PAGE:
Thanks to ongoing theater closures in major markets such as Los Angeles and New York, drastic reductions in seating capacity for the remaining theaters in operation, and a severe drought of new movie product (as studios catapult almost all of their high-draw titles into next year), the country’s largest cinema chain AMC Theatres is currently seeking $800 million in outside capital just to stay afloat. Still, the company took time out Thursday to all but declare war on Warner Bros., indicating it would penalize the studio’s attempt to close the theatrical window — presumably by limiting the number of Warner movies AMC programs in its theaters. “Clearly WarnerMedia intends to sacrifice a considerable portion of the profitability of its movie division, and that of its production partners and filmmakers, to subsidize its HBO Max start-up,” AMC’s chief executive Adam Aron said in a statement Thursday. “As for AMC, we’ll do all in our power to ensure that Warner does not do so at our expense. We will aggressively pursue economic terms that preserve our business. We have already commenced an immediate and urgent dialogue with the leadership of Warner on this subject.”
To be sure, other studios have tested similar waters during the coronavirus scourge, with Universal striking a historic deal with AMC to stream its films on video-on-demand platforms a mere 17 days after arriving in theaters, and Disney foregoing the theatrical releases of such high-stakes films as Mulan and Soul, sending them straight to Disney+ in a bid to jump-start new subscriptions. Of the remaining studios, Paramount has sold off most of its 2020 releases to streaming services (booting splashy titles — including Top Gun: Maverick and A Quiet Place Part II — into next year). And neither Paramount nor Sony yet has its own proprietary OTT service to mount a similar day-and-date offensive even if it wanted to, making the Warner Bros. move unlikely to spawn copycat competition.
Still, Hollywood executives, studio bosses, and top deal-makers feel that the upheaval of an entire year’s worth of theatrical product all at once — The Conjuring: The Devil Made Me Do It, the Sopranos movie prequel The Many Saints of Newark, the Black Panther biodrama Judas and the Black Messiah, and the filmed adaptation of Lin-Manuel Miranda’s In the Heights are all aimed at both HBO Max and theaters concurrently next year — could irrevocably rewire moviegoers’ ticket-buying patterns, forever changing the way people turn out for films.
“You’re going to set up a consumer pattern that they’ll expect this stuff,” says an exec at another studio. “You’re going to have event movies that you have to see in a movie theater, and have to experience on a big screen. If I can only see [blockbuster X] because it’s not available on any streaming service, I’m going to get in my car, pay my ten bucks, and go to the theater. Every movie that is not an event movie, you’re just not going to go.”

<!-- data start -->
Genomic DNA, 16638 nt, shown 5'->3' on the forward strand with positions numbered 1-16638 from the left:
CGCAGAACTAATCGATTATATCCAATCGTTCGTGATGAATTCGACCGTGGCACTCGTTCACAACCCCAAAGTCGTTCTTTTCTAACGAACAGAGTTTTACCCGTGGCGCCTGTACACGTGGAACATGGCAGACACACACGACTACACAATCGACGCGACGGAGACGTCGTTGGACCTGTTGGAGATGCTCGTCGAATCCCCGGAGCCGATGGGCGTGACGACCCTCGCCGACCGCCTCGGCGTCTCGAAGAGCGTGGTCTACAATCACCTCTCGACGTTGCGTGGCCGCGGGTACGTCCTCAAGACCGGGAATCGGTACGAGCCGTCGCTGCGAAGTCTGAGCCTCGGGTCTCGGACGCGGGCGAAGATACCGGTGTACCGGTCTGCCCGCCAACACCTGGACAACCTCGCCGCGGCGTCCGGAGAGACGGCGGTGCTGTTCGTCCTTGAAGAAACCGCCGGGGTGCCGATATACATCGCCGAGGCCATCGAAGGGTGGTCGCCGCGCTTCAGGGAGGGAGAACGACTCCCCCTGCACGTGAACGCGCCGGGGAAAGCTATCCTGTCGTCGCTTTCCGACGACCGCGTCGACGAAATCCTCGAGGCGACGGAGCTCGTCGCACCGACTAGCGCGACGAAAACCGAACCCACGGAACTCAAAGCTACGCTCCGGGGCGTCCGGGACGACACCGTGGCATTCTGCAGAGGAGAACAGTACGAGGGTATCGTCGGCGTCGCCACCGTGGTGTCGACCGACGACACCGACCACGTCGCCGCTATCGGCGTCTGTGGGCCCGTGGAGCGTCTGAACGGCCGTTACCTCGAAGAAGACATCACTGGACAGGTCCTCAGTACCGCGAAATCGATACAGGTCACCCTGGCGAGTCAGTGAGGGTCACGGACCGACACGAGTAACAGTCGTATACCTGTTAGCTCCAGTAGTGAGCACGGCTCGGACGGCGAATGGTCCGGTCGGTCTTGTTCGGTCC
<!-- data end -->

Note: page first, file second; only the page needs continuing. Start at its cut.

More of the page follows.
Historically renowned as one of Hollywood’s most filmmaker-friendly studios thanks to long-standing creative partnerships with Christopher Nolan, Clint Eastwood, and Stanley Kubrick, Warner Bros. has grabbed headlines in recent weeks for drastically culling its ranks of movie marketers as part of a reorganization toward an all but inevitable future where streaming revenue overtakes box-office returns. Still, for the studio’s day-and-date gambit to make any kind of financial sense, sources contacted by Vulture feel that subscribers to HBO Max would have to jump from its current base of fewer than 9 million to between 25 million and 30 million subscribers over the next year to avoid being perceived as a “loss leader.”
Moreover, due to a relative lack of familiarity with the movie biz’s unique social mores and behavioral expectations, top Warner bosses Kilar (who previously served at Amazon and Hulu) and Sarnoff (whose background is in television) are said to have handled the day-and-date paradigm shift with a lack of finesse. “The constituencies are exhibition — they just fucked exhibition; talent — they just fucked talent,” says a source with insider knowledge of the studio’s business dealings and executive turnover. “Okay, if they had released Wonder Woman like they were going to in October when 85 percent of movie theaters were open, the movie still would have done some real business. But they’re betting on streaming. They’re going, ‘We have to model our thing on Netflix because our live business is messed up.’”
Reflecting a sense of sputtering outrage that has pervaded multiple strata of the movie industry since the news broke, this person continues: “If they were smart, they would have called everybody beforehand — called the major talent, the producers, the directors, the whole thing — and said, ‘We want to do this. We want to launch our thing. We want to figure this out and make it work with you.’ Instead, they did this. They’re fucked. Now they’re sitting there, and they have all these dates with movies coming out, and all these people are going to go, ‘I’m not promoting these movies unless you pay me.’”